- - Tuesday, August 10, 2010


Official: Israel at fault in convoy deaths

ISTANBUL | Israel should admit sole responsibility for the killing of nine activists during a raid on a Gaza aid flotilla, Turkish Foreign Minister Ahmet Davutoglu said Tuesday.

A U.N. inquiry into the May 31 Israeli commando raid on the aid convoy was scheduled to meet for the first time later in the day. The killing of the activists, all Turks, although one also was a U.S. citizen, almost caused a breakdown in relations between the Jewish state and its once-close ally.

“No one else can take the blame for killing civilians in international waters,” Mr. Davutoglu told journalists. “Israel has killed civilians and should take the responsibility for having done so.”

The Turkish minister appeared to be responding to comments by Israeli Prime Minister Benjamin Netanyahu on Monday to a separate Israeli inquiry into the fatal raid.

Mr. Netanyahu said Turkey had ignored repeated warnings and appeals “at the highest level” to halt the flotilla, which was organized by an Islamic charity based in Turkey.

Turkey has no responsibility in the attack on the Mavi Marmara flotilla,” Mr. Davutoglu said.

On Tuesday, Defense Minister Ehud Barak told the Israeli panel that Israel had exhausted all other options before carrying out the raid.


Giant clock set for ‘Mecca time’

MECCA | Muslims around the world soon could be setting their watches to a new time when the world’s largest clock begins ticking atop a soaring skyscraper in Islam’s holiest city, Mecca.

Saudi Arabia hopes the four faces of the new clock, which will loom over Mecca’s Grand Mosque from what is expected to be the world’s second-tallest building, will establish Mecca as an alternate time standard to the Greenwich median.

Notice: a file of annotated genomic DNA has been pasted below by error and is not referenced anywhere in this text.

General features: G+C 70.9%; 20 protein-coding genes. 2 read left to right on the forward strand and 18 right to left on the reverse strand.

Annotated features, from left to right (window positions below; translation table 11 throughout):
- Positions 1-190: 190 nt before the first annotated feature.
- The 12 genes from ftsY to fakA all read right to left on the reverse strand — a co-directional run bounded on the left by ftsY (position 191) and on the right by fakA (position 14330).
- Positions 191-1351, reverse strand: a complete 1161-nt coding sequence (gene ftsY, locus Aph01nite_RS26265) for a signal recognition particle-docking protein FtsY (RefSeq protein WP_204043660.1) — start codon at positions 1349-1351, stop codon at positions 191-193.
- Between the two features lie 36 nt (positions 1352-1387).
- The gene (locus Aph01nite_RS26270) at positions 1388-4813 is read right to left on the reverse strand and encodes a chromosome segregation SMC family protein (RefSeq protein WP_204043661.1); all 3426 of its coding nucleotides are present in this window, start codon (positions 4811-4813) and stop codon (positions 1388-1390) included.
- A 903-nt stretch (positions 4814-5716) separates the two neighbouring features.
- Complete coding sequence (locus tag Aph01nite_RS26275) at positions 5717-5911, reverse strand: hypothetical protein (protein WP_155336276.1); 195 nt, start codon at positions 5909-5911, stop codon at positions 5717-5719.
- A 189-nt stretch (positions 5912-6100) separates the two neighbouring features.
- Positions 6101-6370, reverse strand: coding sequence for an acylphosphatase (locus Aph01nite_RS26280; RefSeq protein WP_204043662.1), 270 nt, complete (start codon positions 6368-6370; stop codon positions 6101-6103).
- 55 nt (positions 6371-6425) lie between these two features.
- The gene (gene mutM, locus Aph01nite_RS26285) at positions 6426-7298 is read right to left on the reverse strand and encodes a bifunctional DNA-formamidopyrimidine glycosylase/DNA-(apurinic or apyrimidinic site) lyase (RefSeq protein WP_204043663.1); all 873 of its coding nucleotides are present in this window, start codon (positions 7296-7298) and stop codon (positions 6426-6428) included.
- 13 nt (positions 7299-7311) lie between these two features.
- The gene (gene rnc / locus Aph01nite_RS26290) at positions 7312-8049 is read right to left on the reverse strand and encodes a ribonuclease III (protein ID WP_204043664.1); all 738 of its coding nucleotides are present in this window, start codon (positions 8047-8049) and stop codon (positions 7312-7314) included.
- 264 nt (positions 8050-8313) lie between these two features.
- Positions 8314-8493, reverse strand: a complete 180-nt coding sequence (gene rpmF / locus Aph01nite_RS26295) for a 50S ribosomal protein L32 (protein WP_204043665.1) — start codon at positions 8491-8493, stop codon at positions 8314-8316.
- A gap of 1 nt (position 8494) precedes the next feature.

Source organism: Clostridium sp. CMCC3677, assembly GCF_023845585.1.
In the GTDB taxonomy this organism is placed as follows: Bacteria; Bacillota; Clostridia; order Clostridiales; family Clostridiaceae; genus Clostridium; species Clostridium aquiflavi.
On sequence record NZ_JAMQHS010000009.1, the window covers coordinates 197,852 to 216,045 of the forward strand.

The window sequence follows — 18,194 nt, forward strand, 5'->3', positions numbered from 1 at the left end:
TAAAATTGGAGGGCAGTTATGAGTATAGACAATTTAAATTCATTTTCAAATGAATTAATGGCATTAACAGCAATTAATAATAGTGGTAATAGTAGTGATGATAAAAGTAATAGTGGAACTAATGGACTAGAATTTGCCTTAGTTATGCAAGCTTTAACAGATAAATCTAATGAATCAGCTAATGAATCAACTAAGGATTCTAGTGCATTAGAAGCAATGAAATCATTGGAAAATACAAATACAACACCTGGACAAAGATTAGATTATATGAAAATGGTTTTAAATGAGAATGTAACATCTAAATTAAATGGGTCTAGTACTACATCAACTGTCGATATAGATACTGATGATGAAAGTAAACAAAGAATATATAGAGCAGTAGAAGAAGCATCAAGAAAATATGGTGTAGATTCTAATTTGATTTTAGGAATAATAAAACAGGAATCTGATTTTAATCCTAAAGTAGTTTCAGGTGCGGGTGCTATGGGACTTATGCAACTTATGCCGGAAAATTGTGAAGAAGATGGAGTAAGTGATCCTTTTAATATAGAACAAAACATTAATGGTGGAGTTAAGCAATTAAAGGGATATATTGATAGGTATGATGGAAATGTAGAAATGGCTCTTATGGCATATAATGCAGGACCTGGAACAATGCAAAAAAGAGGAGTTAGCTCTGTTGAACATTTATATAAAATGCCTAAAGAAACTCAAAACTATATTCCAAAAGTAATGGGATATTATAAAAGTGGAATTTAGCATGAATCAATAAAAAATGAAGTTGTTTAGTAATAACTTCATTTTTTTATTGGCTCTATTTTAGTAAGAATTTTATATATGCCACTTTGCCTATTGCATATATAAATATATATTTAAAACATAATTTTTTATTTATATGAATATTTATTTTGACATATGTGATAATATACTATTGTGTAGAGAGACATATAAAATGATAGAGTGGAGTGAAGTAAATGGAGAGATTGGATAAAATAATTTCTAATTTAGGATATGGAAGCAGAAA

The clock is targeted to enter service with a three-month trial period in the first week of the holy month of Ramadan on or about Thursday, according to the Saudi state news agency SPA.

It boasts four glimmering 151-foot-wide faces composed of high-tech composite tiles, some laced with gold, standing more than 1,320 feet over the Holy Haram compound.

The tower’s height will reach 1,983 feet, SPA said. On its website, Premiere Composite, which is responsible for cladding the top section, including a shimmering spire topped by a golden crescent moon, puts the planned height at 1,947 feet.

That would make it the world’s second-tallest building — ahead of Taiwan’s 1,670-foot-tall Taipei 101 but well behind the Burj Khalifa, the 2,717-foot skyscraper inaugurated in Dubai in January.


Iran envoy says sanctions won’t affect Iraq trade

BAGHDAD | Iran’s new envoy to Baghdad said on Tuesday that the latest round of sanctions imposed on his country would not affect growing trade with Iraq, which is worth billions of dollars.

Hassan Danaie-Far’s remarks to reporters came during his first news conference since arriving in the Iraqi capital to replace former Ambassador Hassan Kadhami-Qomi.

“The sanctions will not affect economic relations between the two countries,” Mr. Danaie-Far said at the Iranian embassy in central Baghdad.

The U.N. Security Council hit Iran with a fourth set of sanctions on June 9 over its nuclear program. The United States and European Union have since imposed even tougher punitive measures of their own, which contain provisions to penalize Tehran’s trading partners.


Iran to arm ‘Bladerunner’ boats

TEHRAN | Iran will mass-produce replicas of the Bladerunner 51, often described as the world’s fastest boat, and equip them with weapons to be deployed in the Gulf, a top commander said Tuesday.

“The Bladerunner is a British ship that holds the world speed record. We got a copy [on which] we made some changes so it can launch missiles and torpedoes,” said Gen. Ali Fadavi of the Revolutionary Guards’ navy.

“The Revolutionary Guards will be equipped with many” of them within a year, he said at a ceremony marking the delivery of 12 other speedboats equipped with missiles and torpedoes to the Guards.

The Bladerunner 51, weighing 16 tons and measuring 45 feet long, is manufactured at the ICE Marine shipyard in Britain and can reach a maximum speed of 65 knots.

Powered by two 1,000-horsepower engines, the boat reportedly conducted a 2005 tour of the British Isles in a little more than 27 hours at an average speed of 63 knots.

Gen. Fadavi did not fully explain how Iran managed to get a copy of the boat, saying only that it had come “via South Africa.”

He said a U.S. ship had tried to intercept the boat before it entered Iranian waters 18 months ago but added that Iranian forces protected it and ensured its arrival.

From wire dispatches and staff reports

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